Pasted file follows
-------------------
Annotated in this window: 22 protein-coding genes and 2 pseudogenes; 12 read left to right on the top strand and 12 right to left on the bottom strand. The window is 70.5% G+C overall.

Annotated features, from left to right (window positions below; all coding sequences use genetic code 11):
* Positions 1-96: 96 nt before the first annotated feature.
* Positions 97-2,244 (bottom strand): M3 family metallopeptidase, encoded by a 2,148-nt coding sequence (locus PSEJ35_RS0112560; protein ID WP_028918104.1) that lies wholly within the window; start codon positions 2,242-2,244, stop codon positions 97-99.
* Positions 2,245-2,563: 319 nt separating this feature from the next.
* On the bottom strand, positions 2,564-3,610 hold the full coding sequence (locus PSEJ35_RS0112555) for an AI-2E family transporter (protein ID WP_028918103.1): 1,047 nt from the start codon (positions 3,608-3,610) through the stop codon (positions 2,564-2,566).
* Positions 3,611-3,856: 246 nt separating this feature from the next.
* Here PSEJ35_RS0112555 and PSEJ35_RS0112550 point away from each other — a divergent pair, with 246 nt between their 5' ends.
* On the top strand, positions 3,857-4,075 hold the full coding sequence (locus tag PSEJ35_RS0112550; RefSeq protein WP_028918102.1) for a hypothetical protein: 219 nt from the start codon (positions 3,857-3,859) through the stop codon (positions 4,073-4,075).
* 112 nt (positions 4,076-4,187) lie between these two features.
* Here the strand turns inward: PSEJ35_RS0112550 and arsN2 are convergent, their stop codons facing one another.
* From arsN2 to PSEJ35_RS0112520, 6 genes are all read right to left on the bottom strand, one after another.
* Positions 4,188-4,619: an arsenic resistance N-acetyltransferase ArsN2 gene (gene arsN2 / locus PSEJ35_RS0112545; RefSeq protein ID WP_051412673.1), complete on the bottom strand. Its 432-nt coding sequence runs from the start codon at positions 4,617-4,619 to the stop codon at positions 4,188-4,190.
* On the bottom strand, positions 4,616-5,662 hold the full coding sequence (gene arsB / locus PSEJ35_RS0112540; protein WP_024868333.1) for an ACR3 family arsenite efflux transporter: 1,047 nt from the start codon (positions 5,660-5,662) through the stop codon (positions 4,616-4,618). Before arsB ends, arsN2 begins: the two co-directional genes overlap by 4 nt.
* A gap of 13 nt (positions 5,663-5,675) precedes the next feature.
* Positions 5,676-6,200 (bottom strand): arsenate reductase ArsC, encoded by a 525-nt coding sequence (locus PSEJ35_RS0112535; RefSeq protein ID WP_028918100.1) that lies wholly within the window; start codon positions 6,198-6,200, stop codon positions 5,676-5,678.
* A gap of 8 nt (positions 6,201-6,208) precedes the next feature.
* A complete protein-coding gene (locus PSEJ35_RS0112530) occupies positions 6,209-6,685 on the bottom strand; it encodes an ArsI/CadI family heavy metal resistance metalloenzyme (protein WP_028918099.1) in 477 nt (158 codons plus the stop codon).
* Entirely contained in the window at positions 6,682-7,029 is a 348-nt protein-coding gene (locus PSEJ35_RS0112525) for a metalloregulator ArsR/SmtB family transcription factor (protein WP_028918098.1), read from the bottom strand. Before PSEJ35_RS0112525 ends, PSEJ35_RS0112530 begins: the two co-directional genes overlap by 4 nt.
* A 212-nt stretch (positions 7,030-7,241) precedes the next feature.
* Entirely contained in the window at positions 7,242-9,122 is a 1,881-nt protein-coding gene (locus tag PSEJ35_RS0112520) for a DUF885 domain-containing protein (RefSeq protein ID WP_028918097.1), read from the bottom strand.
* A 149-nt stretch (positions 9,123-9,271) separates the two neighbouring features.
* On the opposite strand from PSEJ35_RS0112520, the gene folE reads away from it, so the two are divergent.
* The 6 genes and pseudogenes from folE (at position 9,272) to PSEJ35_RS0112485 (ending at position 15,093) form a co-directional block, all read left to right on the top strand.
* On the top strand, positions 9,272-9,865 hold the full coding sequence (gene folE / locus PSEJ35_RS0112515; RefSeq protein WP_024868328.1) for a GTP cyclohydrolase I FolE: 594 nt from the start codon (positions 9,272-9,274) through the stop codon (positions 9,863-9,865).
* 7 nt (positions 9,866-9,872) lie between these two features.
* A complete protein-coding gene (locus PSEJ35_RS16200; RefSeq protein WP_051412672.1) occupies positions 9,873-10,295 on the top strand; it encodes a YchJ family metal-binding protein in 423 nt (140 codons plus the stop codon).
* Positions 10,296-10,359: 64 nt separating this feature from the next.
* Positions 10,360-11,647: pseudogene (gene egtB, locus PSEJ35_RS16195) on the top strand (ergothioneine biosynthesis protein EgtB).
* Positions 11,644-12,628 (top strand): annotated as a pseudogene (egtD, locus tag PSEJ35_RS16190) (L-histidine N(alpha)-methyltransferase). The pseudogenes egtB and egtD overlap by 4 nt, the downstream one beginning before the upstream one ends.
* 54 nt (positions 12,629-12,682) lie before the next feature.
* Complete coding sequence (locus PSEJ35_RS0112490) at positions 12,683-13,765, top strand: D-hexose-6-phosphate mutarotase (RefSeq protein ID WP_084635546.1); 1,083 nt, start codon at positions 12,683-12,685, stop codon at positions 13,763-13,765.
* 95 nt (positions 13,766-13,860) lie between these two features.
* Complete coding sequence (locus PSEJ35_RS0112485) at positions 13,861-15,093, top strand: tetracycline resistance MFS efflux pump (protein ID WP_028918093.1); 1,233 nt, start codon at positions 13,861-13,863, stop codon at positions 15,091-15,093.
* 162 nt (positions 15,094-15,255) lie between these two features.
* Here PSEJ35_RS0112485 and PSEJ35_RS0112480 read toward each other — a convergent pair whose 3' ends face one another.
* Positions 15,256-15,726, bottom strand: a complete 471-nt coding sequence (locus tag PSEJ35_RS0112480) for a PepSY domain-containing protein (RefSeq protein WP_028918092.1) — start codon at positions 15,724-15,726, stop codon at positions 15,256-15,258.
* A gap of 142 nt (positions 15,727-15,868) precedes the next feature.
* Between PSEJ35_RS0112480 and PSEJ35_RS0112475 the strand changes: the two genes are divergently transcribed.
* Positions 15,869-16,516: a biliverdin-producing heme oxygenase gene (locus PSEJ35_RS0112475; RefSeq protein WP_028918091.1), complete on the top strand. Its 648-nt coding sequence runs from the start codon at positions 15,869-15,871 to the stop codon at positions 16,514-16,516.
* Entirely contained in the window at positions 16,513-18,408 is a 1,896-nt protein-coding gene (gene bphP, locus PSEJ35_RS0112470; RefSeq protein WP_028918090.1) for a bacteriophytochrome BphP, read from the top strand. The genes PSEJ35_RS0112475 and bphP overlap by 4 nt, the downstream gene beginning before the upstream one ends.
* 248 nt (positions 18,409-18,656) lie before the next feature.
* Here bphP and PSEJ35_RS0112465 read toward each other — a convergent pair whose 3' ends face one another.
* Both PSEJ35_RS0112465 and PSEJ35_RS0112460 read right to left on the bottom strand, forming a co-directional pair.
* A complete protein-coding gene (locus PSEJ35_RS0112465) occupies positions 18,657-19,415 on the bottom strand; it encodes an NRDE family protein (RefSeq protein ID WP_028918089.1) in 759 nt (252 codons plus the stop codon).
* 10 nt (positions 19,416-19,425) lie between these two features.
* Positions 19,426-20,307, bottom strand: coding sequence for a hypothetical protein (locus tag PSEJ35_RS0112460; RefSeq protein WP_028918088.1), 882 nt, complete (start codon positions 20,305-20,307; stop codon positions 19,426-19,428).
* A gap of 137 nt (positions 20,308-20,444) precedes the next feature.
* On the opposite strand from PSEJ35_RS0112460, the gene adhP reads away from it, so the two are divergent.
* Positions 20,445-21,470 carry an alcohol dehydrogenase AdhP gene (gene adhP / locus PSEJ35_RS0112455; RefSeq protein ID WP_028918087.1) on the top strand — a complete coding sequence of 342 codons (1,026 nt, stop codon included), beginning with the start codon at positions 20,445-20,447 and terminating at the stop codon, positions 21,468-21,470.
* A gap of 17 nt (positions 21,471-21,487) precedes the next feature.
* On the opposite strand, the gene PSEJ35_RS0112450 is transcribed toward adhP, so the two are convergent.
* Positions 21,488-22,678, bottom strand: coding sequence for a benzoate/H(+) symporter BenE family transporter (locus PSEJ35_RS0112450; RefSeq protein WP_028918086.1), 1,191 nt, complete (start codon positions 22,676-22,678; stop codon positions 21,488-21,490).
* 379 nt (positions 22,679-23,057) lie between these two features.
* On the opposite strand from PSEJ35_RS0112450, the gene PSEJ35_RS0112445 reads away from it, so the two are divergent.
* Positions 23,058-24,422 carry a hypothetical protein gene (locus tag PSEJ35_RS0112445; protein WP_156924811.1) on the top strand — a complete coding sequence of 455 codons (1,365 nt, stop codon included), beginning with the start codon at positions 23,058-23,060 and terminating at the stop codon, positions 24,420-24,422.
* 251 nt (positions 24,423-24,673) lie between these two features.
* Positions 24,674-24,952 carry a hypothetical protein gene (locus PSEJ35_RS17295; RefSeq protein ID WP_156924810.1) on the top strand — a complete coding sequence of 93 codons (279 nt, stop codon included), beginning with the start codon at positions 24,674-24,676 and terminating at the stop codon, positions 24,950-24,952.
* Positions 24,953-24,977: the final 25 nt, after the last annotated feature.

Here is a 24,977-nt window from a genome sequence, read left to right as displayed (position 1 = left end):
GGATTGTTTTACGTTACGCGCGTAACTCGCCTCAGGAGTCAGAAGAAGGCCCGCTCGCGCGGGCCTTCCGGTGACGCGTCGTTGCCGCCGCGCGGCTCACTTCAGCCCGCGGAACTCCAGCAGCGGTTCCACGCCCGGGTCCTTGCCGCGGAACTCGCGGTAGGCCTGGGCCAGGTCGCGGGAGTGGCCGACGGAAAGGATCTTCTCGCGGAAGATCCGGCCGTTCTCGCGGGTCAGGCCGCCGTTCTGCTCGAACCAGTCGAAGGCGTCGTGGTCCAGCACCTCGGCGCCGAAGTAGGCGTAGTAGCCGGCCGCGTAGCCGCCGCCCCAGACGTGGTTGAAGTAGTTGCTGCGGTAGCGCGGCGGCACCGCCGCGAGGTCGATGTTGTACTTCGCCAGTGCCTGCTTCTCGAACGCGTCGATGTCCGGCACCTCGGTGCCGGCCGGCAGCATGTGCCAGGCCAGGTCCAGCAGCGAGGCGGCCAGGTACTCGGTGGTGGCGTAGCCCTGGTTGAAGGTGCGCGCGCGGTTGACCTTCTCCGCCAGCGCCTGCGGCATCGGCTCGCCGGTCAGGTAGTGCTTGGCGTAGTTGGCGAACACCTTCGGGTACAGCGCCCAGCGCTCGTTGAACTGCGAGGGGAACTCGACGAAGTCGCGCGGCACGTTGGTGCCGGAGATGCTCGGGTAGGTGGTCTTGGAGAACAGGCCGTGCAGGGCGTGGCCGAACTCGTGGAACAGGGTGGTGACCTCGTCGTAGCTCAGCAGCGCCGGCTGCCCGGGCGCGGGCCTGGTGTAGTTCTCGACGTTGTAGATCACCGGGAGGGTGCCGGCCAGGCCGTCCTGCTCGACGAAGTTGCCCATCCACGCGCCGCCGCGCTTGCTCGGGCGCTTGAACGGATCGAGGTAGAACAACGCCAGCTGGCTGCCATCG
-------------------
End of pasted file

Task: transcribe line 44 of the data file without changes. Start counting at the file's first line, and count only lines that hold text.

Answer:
* Both PSEJ35_RS0112465 and PSEJ35_RS0112460 read right to left on the bottom strand, forming a co-directional pair.